The situation relating to the United Kingdom following the result of the referendum on EU membership will be of particular interest to sponsors, as the implementation date for the 536/2014 Regulation draws near. According to media press releases from July and August 2016, the Medicines and Healthcare products Regulatory Agency (MHRA) in the U.K. has stated that the authority will continue to contribute significantly in many areas, including the program for implementing the clinical trial Regulation, as negotiations over the future relationship of the U.K. with the EU continue. The result of these negotiations will obviously have a significant bearing on whether the requirements laid down in the 536/2014 Regulation will apply to the U.K. after implementation in October 2018.

One possible outcome that has been considered is that the U.K. and EU will establish a relationship similar to that applied to the non-EU members of the European Economic Area (EEA). It is fully expected that these EEA countries will apply the requirements of the EU Clinical Trial Regulation, and therefore participate in the approval of clinical trials via the EU-portal and registry of trials within the EU-database (much as the involvement of these countries in clinical trials is recorded in the EudraCT registry at present). This could enable a situation where the new Regulation would apply in a de facto manner across the EU, EEA, and the U.K.; however, there are significant political hurdles to address for this to come to fruition, and an outcome that necessitates the creation of distinct clinical trial submission and regulatory processes in the U.K. cannot be discounted.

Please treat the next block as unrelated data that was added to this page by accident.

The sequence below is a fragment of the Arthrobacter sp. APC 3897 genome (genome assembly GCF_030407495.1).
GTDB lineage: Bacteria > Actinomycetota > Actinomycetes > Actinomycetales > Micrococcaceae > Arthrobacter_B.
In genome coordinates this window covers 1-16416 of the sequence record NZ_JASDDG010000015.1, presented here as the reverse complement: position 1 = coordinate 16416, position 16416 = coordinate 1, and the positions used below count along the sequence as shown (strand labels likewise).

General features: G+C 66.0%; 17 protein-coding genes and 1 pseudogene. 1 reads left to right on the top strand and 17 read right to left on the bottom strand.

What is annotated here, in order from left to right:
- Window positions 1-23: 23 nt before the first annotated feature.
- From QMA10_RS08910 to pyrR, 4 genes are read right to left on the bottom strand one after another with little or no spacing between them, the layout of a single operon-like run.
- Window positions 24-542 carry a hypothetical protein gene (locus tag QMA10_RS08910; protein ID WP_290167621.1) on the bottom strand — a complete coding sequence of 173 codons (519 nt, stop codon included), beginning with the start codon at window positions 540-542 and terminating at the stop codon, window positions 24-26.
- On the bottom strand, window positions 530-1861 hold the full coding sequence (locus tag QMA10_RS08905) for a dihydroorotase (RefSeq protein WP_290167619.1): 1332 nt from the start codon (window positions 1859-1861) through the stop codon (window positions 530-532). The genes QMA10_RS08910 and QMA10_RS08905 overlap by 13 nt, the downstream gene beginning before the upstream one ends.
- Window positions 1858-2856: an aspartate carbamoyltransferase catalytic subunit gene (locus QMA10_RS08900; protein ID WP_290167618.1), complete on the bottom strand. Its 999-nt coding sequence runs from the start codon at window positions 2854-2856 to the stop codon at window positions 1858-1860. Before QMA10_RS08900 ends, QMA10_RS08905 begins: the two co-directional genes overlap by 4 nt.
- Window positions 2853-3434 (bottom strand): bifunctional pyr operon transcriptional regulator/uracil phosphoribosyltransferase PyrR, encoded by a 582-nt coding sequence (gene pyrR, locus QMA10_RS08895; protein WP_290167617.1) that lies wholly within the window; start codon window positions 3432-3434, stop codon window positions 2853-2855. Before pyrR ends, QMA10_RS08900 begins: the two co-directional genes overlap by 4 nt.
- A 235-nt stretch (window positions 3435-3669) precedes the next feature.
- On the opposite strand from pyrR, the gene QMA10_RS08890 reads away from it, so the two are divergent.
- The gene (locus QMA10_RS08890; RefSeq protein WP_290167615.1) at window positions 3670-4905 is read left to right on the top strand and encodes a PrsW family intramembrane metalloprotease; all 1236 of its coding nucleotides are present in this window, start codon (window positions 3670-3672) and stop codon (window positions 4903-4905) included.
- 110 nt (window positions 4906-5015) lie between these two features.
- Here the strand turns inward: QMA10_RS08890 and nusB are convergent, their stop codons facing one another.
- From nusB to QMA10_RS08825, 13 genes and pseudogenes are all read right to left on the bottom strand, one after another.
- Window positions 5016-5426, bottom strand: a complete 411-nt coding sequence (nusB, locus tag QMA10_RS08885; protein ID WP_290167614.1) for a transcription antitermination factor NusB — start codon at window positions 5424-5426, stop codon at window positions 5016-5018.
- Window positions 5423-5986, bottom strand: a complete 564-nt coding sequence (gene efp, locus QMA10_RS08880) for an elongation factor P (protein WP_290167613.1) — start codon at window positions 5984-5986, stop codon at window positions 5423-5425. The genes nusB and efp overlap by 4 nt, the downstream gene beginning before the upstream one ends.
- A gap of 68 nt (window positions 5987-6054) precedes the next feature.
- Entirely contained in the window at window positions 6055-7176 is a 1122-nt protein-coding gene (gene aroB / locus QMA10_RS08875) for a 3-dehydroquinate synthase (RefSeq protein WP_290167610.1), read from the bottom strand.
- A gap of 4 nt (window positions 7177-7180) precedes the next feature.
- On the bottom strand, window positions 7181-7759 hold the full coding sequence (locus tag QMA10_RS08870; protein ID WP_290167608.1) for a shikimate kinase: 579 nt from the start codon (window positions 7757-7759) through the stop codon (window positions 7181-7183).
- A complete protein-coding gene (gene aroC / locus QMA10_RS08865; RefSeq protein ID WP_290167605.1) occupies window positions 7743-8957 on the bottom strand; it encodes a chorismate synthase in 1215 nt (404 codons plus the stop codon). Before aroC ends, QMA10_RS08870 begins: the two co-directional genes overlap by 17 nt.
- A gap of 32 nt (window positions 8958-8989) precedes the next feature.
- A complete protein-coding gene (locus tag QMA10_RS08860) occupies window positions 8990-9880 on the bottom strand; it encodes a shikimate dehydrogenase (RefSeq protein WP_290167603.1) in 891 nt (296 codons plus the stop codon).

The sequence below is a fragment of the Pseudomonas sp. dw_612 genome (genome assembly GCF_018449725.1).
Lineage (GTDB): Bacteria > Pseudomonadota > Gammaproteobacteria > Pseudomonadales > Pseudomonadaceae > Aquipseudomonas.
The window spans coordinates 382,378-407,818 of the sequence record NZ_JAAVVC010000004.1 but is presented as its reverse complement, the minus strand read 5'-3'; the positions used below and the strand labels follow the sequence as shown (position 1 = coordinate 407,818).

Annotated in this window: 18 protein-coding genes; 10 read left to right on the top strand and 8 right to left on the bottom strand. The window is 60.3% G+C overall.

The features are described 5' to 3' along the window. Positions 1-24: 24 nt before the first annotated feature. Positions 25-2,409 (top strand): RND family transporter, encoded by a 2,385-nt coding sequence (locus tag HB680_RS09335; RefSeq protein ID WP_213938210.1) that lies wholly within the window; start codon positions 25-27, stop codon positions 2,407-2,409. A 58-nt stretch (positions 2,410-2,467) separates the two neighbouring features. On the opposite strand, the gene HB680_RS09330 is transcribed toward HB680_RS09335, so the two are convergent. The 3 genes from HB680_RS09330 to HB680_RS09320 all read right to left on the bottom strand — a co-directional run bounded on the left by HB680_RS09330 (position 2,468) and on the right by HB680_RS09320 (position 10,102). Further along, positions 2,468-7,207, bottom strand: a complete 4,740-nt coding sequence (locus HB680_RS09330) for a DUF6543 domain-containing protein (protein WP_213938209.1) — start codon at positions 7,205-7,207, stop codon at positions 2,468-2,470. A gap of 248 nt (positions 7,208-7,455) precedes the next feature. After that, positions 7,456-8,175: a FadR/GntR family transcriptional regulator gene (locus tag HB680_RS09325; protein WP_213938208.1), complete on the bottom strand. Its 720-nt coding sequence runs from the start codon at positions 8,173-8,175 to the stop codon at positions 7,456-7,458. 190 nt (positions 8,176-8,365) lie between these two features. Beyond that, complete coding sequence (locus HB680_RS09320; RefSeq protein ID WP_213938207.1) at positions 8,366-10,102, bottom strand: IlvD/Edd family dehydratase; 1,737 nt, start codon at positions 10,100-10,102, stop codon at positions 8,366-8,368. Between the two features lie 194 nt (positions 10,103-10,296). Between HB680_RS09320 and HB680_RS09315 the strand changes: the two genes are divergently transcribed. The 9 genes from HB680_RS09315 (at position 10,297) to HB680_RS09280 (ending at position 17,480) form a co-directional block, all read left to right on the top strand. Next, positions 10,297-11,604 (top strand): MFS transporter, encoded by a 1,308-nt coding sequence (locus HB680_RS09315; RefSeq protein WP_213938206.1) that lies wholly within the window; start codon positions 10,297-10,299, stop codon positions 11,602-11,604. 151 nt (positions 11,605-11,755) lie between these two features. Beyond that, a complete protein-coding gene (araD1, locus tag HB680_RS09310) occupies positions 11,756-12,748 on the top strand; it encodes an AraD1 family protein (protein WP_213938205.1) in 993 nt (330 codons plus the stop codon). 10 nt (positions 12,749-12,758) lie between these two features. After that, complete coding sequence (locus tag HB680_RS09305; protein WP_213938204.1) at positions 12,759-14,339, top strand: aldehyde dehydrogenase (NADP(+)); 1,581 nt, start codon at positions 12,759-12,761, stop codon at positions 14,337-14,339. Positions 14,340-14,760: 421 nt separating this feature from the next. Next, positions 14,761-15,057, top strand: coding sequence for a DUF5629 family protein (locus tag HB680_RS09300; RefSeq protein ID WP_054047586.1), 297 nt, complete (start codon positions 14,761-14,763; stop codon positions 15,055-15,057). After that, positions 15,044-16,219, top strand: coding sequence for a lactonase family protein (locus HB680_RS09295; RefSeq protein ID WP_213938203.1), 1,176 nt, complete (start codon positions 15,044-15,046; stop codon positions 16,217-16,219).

Another potential factor of the “Brexit” that should not be discounted is the value of the contribution made by the U.K. authorities, past and at present, in the establishment of harmonized processes across the EU. For example, alongside the authorities in Germany, the MHRA played an active role in the establishment of the Voluntary Harmonized Process, in place for regulatory submissions across participating EU Member States since 2010.

In addition, the MHRA and U.K. Health Research Authority have taken the lead in composing two of the key draft guidance documents that have been developed to facilitate the implementation of the EU Clinical Trials Regulation (“Definition of Investigational Medicinal Products (IMPs) and use of Auxiliary Medicinal Products (AMPs)” and “Summary of Clinical Trial Results for Laypersons,” respectively). Although it is acknowledged that 27 Members States will remain involved, it will be to the detriment of the EMA and the representatives of the other Member States if they are, at some future point, forced to proceed with the implementation of the new Regulation with no contributions such as those discussed here from the U.K. authorities.